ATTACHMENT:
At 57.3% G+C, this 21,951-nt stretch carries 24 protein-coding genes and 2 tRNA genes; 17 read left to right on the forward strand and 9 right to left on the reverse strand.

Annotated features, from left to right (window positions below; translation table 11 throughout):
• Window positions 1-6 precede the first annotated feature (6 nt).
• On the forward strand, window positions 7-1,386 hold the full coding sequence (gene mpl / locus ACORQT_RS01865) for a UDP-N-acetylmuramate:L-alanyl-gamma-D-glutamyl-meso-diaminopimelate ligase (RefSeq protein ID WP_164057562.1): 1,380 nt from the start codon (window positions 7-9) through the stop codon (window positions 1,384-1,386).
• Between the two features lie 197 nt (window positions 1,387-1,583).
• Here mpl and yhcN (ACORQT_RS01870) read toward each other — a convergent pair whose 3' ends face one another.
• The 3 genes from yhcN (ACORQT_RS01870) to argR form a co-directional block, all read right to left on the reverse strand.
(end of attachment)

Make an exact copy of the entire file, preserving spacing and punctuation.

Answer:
At 57.3% G+C, this 21,951-nt stretch carries 24 protein-coding genes and 2 tRNA genes; 17 read left to right on the forward strand and 9 right to left on the reverse strand.

Annotated features, from left to right (window positions below; translation table 11 throughout):
• Window positions 1-6 precede the first annotated feature (6 nt).
• On the forward strand, window positions 7-1,386 hold the full coding sequence (gene mpl / locus ACORQT_RS01865) for a UDP-N-acetylmuramate:L-alanyl-gamma-D-glutamyl-meso-diaminopimelate ligase (RefSeq protein ID WP_164057562.1): 1,380 nt from the start codon (window positions 7-9) through the stop codon (window positions 1,384-1,386).
• Between the two features lie 197 nt (window positions 1,387-1,583).
• Here mpl and yhcN (ACORQT_RS01870) read toward each other — a convergent pair whose 3' ends face one another.
• The 3 genes from yhcN (ACORQT_RS01870) to argR form a co-directional block, all read right to left on the reverse strand.